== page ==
In the recent Imperial trial, the first with psilocybin in depression, 20 patients with treatment-resistant form of the disorder were given two doses of psilocybin (10 mg and 25 mg), with the second dose a week after the first.

Nineteen of these underwent initial brain imaging and then a second scan one day after the high dose treatment. Carhart-Harris and team used two main brain imaging methods to measure changes in blood flow and the crosstalk between brain regions, with patients reporting their depressive symptoms through completing clinical questionnaires.

Immediately following treatment with psilocybin, patients reported a decrease in depressive symptoms – corresponding with anecdotal reports of an ‘after-glow’ effect characterised (Brits are such funny spellers! Haha!)by improvements in mood and stress relief.

Functional MRI imaging revealed reduced blood flow in areas of the brain, including the amygdala, a small, almond-shaped region of the brain known to be involved in processing emotional responses, stress and fear. They also found increased stability in another brain network, previously linked to psilocybin’s immediate effects as well as to depression itself.

These findings provide a new window into what happens in the brains of people after they have ‘come down’ from a psychedelic, where an initial disintegration of brain networks during the drug ‘trip’, is followed by a re-integration afterwards.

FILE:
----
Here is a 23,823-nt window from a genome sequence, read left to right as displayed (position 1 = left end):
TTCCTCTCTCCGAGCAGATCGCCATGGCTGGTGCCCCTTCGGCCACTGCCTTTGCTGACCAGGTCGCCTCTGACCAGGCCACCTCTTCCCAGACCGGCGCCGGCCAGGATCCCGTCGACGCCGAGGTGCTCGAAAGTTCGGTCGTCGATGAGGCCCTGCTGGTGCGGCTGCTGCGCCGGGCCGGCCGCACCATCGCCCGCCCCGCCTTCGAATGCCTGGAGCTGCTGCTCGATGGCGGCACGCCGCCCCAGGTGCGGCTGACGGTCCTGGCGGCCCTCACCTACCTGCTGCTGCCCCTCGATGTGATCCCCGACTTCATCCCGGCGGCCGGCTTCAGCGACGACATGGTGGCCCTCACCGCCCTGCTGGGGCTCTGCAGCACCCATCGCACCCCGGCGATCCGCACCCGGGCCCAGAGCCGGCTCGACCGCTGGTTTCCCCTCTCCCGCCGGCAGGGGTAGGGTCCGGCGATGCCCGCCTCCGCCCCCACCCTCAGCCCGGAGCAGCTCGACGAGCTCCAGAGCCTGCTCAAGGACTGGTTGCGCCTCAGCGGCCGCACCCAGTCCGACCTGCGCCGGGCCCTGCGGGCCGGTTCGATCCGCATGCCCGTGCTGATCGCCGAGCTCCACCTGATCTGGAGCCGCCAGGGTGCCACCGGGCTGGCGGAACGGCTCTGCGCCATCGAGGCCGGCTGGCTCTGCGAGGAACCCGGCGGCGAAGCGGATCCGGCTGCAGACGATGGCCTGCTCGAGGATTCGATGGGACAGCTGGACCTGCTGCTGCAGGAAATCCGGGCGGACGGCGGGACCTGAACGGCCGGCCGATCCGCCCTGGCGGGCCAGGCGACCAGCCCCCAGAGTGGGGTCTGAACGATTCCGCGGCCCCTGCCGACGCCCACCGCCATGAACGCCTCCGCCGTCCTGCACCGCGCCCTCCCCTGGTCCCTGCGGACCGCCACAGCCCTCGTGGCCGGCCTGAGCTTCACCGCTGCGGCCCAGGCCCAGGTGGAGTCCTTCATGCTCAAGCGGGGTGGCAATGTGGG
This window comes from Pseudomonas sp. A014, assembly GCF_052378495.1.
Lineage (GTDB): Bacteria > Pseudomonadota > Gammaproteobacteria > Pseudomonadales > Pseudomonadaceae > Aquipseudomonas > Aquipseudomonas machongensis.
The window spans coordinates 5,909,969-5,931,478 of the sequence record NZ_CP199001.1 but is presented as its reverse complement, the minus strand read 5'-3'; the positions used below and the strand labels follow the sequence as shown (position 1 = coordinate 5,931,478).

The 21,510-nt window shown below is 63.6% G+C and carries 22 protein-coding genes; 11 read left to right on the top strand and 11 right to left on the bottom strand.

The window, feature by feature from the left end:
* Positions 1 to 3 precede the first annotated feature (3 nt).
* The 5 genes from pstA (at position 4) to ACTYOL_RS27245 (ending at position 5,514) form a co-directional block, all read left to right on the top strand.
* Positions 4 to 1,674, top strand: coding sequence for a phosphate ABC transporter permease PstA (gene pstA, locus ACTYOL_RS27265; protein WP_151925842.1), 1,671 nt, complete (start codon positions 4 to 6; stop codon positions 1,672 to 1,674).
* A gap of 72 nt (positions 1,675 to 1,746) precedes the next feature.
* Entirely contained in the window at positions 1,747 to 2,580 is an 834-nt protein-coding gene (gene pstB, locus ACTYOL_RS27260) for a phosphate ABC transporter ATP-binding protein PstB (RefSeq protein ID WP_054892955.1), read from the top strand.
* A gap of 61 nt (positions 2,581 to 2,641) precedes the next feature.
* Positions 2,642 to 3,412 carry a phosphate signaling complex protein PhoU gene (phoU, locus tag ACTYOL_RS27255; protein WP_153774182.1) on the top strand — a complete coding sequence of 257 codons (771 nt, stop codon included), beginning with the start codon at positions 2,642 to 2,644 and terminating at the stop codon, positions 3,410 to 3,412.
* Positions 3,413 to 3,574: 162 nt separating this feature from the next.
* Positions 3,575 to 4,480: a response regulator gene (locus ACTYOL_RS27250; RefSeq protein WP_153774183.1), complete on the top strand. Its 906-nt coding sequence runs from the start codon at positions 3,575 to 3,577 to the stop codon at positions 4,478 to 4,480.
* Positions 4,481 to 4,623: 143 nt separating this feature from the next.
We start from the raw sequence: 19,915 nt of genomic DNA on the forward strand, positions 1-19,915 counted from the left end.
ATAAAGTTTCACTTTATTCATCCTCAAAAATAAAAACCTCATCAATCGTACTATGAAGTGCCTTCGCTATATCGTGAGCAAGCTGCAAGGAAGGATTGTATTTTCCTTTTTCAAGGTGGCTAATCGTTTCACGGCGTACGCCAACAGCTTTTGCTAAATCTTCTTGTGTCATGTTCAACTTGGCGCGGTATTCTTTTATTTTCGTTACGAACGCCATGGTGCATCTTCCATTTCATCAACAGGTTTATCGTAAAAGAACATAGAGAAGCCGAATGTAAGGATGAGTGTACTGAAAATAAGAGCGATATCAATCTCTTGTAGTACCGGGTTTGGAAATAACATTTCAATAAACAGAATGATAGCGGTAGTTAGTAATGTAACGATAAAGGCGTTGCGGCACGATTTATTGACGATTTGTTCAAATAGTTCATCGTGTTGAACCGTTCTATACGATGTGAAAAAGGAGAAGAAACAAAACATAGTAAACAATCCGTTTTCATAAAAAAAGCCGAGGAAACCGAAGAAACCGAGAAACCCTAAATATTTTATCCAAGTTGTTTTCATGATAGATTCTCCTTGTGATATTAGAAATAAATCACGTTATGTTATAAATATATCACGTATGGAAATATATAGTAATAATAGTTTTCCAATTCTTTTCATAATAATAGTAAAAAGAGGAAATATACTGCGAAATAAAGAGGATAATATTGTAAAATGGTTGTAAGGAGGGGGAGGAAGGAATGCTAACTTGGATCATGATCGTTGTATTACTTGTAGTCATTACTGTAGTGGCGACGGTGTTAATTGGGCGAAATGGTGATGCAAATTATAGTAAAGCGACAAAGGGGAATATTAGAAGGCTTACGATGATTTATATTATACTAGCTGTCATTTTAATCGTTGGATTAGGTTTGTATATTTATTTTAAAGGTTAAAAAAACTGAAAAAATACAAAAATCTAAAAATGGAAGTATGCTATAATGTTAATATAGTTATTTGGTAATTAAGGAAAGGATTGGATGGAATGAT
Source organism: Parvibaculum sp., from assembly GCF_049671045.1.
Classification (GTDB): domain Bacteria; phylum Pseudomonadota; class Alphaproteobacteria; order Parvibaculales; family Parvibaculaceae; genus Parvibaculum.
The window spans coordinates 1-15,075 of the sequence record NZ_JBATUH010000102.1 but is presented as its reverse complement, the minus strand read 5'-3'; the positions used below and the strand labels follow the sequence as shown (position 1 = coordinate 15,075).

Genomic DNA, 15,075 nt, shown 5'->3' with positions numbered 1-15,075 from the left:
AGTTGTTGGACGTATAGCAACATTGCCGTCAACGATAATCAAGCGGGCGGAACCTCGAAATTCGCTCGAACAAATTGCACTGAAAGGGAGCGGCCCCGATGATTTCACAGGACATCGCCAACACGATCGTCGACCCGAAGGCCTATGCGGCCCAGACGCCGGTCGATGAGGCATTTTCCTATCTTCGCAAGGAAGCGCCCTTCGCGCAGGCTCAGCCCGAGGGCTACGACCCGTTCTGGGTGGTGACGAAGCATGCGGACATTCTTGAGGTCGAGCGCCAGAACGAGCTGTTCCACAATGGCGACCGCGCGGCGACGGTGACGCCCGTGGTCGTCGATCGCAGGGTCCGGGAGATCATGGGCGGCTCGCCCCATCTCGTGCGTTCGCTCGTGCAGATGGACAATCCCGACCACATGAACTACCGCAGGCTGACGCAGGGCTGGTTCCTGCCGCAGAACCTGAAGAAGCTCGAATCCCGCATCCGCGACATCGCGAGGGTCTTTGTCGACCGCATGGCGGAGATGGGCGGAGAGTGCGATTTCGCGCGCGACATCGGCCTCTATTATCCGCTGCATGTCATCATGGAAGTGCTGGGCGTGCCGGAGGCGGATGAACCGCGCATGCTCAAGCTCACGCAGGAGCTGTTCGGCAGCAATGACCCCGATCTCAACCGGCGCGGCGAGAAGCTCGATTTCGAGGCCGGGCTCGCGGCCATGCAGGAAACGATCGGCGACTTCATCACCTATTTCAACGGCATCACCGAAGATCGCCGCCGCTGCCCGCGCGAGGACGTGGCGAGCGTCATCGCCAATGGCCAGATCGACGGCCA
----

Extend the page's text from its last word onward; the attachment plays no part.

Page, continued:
Dr Carhart-Harris explained: “Through collecting these imaging data we have been able to provide a window into the after effects of psilocybin treatment in the brains of patients with chronic depression. Based on what we know from various brain imaging studies with psychedelics, as well as taking heed of what people say about their experiences, it may be that psychedelics do indeed ‘reset’ the brain networks associated with depression, effectively enabling them to be lifted from the depressed state.

The authors warn that while the initial findings are encouraging, the research is at an early stage and that patients with depression should not attempt to self-medicate, as the team provided a special therapeutic context for the drug experience and things may go awry if the extensive psychological component of the treatment is neglected. They add that future studies will include more robust designs and currently plan to test psilocybin against a leading antidepressant in a trial set to start early next year.

Professor David Nutt, Edmond J. Safra Professor of Neuropsychopharmacology and director of the Neuropsychopharmacology Unit in the Division of Brain Sciences, and senior author of the paper, added: “Larger studies are needed to see if this positive effect can be reproduced in more patients. But these initial findings are exciting and provide another treatment avenue to explore.”